Although TimeLine’s production of The Chinese Lady has been postponed, we can still start the conversation!
Inspired by the story of the first Chinese woman to arrive in the United States, The Chinese Lady unearths hidden history with humor and insight.
During this live online program—presented in honor of Asian Pacific American Heritage Month and on what would have been the show’s Opening Night—see scenes and learn more about this piercing and darkly poetic portrayal of America as seen through the eyes of a young Chinese woman. Featuring Stephanie Hsu (The Marvelous Mrs. Maisel, Be More Chill) as Afong Moy and Rammel Chan (Cambodian Rock Band, Vietgone) as Atung, this event will also include historical insight from dramaturg Yiwen Wu and a panel discussion moderated by director Helen Young with playwright Lloyd Suh, Princeton University professor Anne Anlin Cheng, and University of Rhode Island Assistant Professor Christine Mok that illuminates the roots of the prejudice, bigotry, and hate facing today’s Asian-American and Pacific Islander community and inspires us to see and understand each other anew. See bios for all participants below.
This FREE & one-night-only event will be presented live online.
RESERVATIONS ARE ENCOURAGED! Make your reservation today to receive the direct event link in advance of the event.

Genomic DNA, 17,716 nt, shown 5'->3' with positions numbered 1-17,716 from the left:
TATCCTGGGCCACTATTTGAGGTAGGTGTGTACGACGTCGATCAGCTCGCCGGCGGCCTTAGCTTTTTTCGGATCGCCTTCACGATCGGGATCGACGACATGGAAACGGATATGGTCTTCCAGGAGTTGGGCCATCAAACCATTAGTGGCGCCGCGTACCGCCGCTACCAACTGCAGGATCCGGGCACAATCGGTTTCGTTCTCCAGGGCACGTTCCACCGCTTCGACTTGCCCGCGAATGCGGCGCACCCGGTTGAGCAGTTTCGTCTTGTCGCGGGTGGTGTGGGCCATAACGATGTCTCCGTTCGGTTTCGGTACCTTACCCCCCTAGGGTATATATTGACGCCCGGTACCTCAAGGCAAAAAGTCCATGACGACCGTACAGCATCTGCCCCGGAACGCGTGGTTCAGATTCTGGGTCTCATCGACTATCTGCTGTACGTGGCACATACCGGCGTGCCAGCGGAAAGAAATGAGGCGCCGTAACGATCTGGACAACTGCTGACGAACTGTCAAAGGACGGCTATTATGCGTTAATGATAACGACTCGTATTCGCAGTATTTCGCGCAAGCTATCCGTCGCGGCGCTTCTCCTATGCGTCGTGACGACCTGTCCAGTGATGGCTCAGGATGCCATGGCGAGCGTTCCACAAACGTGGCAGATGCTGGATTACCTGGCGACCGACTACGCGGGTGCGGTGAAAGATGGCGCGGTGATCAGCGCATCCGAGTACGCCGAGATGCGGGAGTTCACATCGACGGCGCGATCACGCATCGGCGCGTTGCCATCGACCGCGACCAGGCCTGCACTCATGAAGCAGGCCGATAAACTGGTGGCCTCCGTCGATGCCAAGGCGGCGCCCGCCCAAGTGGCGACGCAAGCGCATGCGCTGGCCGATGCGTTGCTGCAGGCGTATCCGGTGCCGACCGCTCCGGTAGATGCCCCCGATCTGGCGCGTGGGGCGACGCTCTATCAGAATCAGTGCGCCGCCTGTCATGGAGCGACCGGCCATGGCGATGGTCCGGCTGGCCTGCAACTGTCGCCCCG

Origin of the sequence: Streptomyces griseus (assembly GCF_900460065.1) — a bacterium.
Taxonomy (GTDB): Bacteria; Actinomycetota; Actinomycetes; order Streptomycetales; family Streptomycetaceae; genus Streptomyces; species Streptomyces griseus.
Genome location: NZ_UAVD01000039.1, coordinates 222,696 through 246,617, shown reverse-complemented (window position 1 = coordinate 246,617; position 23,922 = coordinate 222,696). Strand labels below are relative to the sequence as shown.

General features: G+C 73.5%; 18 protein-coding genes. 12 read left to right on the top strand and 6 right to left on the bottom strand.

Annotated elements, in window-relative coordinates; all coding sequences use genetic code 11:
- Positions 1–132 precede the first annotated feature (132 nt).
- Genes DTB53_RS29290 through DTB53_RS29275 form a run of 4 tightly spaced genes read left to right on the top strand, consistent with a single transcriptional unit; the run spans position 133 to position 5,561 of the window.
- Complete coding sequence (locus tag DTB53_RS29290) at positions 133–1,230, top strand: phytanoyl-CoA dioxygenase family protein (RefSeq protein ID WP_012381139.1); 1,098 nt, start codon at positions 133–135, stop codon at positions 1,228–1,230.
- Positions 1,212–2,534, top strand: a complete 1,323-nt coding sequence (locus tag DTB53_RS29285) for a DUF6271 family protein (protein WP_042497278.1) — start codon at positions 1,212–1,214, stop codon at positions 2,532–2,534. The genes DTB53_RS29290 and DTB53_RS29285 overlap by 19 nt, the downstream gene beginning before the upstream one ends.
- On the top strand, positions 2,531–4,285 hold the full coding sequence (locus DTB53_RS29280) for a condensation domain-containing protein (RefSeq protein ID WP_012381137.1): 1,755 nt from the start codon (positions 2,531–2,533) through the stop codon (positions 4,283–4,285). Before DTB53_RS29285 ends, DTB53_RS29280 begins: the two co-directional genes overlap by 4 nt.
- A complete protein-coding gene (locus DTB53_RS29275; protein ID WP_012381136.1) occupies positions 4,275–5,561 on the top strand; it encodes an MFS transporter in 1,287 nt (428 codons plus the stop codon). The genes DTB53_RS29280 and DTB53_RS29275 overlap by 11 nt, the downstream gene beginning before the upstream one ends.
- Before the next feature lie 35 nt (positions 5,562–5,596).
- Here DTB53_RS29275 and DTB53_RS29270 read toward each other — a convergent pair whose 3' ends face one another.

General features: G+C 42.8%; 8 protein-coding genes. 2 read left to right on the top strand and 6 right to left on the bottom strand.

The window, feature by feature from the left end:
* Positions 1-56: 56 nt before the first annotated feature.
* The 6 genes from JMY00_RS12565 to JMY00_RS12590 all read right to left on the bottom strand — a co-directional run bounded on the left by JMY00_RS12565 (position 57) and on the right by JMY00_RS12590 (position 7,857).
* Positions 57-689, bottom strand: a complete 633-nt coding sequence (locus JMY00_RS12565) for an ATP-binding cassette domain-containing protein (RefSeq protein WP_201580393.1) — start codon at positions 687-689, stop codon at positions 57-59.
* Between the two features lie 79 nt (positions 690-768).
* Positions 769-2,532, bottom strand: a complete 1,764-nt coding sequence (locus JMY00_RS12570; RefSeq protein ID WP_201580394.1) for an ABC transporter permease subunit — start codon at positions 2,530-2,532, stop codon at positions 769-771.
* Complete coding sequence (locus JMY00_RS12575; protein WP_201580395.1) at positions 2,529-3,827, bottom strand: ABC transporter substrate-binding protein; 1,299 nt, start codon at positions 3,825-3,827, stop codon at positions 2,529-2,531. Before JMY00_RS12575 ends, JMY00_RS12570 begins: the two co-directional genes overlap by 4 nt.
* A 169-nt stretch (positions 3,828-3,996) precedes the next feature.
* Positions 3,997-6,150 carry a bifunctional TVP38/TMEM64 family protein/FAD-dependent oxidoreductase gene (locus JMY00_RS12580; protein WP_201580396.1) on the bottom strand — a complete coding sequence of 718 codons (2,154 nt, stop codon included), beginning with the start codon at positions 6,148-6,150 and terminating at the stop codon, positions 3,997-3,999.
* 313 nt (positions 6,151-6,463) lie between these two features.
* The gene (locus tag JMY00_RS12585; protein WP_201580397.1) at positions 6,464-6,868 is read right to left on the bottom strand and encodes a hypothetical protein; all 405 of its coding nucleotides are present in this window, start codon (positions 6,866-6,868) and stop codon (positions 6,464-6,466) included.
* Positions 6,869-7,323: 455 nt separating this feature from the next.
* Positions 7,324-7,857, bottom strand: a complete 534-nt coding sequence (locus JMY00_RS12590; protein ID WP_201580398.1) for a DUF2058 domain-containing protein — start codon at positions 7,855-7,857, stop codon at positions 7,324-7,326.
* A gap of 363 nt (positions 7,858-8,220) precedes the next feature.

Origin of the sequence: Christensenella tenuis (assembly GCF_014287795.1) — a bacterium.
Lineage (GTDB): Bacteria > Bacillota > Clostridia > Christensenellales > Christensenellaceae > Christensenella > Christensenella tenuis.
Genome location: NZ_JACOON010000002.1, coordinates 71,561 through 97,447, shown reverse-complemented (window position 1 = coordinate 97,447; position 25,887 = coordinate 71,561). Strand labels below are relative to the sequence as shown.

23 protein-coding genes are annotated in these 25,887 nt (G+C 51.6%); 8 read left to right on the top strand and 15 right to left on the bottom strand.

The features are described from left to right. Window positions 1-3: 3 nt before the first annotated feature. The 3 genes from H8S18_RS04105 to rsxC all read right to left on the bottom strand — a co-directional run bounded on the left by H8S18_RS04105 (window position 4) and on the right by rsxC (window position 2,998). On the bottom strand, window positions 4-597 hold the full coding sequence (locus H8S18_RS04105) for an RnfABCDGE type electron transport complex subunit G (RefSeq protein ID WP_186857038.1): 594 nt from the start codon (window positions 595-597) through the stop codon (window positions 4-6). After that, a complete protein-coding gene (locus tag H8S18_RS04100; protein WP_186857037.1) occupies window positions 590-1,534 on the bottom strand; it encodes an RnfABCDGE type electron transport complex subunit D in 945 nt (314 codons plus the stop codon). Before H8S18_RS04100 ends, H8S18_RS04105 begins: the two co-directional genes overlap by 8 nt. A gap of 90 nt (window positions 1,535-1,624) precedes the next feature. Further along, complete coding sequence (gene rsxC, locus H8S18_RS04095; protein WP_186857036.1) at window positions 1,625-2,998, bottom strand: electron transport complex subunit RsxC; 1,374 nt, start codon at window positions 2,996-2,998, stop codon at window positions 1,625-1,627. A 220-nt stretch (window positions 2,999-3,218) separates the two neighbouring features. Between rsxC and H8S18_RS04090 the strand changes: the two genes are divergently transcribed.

WATCH THE LIVESTREAM
Explore ways to engage with the Asian-American community, during Asian Pacific American Heritage Month and beyond:
This quiet play steadily deepens in complexity. By the end of Mr. Suh’s extraordinary play, we look at Afong and see whole centuries of American history. She’s no longer the Chinese lady. She is us.
— The New York Times
About The Chinese Lady
Brought to the United States at age 14 from China in 1834 by enterprising American merchants, Afong Moy is put on display so the American public can get its first view of an “authentic Chinese Lady.” Over the course of 55 years, she performs an ethnicity that both defines and challenges her own views of herself, as she witnesses stunning transformations in the American identity. As these dual truths become irreconcilable, Afong must reckon with herself and the history of her new home with startling discovery and personal revelations.